I’m currently reading Jerome K. Jerome’s “Three Men in a Boat (To Say Nothing of the Dog),” the bloggiest book of the 19th century. Since it concerns the adventures of three 19th-century bachelors and a dog rowing a small skiff down the Thames and camping along the way, there is unsurprisingly a lot of emphasis on the procurement, enjoyment, storage and preparation of food. This isn’t by any means the funniest bit in the book, but I found it resonant:
How good one feels when one is full — how satisfied with ourselves and with the world! People who have tried it, tell me that a clear conscience makes you very happy and contented; but a full stomach does the business quite as well, and is cheaper, and more easily obtained. One feels so forgiving and generous after a substantial and well-digested meal — so noble-minded, so kindly-hearted.
It is very strange, this domination of our intellect by our digestive organs. We cannot work, we cannot think, unless our stomach wills so. It dictates to us our emotions, our passions. After eggs and bacon, it says, “Work!” After beefsteak and porter, it says, “Sleep!” … After hot muffins, it says, “Be dull and soulless, like a beast of the field — a brainless animal, with listless eye, unlit by any ray of fancy, or of hope, or fear, or love, or life.” And after brandy, taken in sufficient quantity, it says, “Now come, fool, grin and tumble, that your fellow-men may laugh — driven in folly, and splutter in senseless sounds, and show what a helpless ninny is poor man whose wit and will are drowned, like kittens, side by side, in half an inch of alcohol.”
We are but the veriest, sorriest slaves of our stomach. Reach not after morality and righteousness, my friends; watch vigilantly your stomach, and diet it with care and judgment. Then virtue and contentment will come and reign within your heart, unsought by any effort of your own; and you will be a good citizen, a loving husband, and a tender father — a noble, pious man.
Now, as it happens I do not react to either muffins or steak in quite the way Jerome describes, nor do I have any wish to be a tender father. But of course those specifics aren’t the point. The point is that this sort of normal, attentive, joyful, purposeful eating is a real and tragic casualty of our cultural quest for thinness. It’s terrible the way mini-mania erodes the self-esteem of all sizes of women, but it’s also terrible that it makes us unable to enjoy food qua food.The idea that food of different kinds can feed your body and mind in different and necessary ways, that you can’t be functional or kind without it (Jerome goes on to describe his normally cantankerous compatriots’ changed countenances after a good meal), that eating “with care” can mean eating as well and as mindfully as possible instead of as little as possible — these concepts seem as archaic as a boating holiday on the Thames.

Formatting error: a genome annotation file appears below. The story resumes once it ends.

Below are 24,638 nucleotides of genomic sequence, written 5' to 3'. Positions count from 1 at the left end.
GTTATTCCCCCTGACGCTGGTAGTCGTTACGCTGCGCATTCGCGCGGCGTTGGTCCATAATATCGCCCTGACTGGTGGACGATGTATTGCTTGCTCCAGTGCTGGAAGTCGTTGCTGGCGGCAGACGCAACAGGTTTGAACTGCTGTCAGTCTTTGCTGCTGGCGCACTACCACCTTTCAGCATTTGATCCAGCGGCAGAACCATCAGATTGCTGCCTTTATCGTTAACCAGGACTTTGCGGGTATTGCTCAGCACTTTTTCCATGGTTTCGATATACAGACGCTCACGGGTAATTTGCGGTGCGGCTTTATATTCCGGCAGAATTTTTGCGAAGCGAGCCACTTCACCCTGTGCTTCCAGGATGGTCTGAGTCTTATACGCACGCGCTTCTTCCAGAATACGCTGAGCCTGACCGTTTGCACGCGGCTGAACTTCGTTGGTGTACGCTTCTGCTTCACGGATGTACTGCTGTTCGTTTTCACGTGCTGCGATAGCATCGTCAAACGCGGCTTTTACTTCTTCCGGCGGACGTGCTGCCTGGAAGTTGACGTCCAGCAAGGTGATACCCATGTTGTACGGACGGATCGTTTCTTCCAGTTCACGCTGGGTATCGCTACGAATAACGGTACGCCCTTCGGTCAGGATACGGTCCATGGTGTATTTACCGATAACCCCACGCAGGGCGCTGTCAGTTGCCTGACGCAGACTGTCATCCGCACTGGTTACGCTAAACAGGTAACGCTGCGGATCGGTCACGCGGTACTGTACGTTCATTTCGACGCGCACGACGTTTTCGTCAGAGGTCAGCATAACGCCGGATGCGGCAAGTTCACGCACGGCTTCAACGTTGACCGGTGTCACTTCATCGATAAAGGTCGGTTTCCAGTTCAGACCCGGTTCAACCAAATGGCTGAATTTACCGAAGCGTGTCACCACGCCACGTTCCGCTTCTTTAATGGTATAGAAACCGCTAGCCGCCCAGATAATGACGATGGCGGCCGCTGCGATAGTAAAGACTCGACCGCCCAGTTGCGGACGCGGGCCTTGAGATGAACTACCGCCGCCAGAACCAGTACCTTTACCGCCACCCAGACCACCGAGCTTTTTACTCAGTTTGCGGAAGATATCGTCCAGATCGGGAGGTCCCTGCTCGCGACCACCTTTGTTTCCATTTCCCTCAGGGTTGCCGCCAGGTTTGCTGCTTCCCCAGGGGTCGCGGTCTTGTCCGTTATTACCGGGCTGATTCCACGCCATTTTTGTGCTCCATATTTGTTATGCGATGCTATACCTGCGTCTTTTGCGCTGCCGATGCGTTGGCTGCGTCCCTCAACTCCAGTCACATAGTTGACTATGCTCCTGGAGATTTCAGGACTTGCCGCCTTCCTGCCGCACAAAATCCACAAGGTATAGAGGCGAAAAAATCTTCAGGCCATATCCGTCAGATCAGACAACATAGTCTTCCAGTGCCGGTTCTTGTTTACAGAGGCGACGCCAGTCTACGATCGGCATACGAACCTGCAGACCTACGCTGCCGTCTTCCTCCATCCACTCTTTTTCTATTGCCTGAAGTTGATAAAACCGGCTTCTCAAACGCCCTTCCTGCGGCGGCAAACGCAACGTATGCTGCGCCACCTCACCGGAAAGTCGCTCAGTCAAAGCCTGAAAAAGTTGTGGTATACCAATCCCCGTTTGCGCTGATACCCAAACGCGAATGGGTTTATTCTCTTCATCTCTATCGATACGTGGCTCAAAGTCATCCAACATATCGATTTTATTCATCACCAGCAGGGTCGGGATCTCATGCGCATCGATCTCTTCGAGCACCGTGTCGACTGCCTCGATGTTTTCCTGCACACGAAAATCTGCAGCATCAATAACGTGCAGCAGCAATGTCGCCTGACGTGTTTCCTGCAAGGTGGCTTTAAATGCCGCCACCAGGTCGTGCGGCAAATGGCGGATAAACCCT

We — all of us, but especially women — attach moral value to hunger in modern society. It’s virtuous to go without; it’s sinful or decadent to indulge. What if we turned this idea on its head? What if the compassion and goodwill and contentment that come from a full stomach were more morally valuable than privation? What if we recognized that allowing food to be a valuable — but not paramount — part of our lives made us kinder to others and to ourselves?
One to chew on, if you’ll excuse me. Meanwhile, I think I’ll have that whiskey now.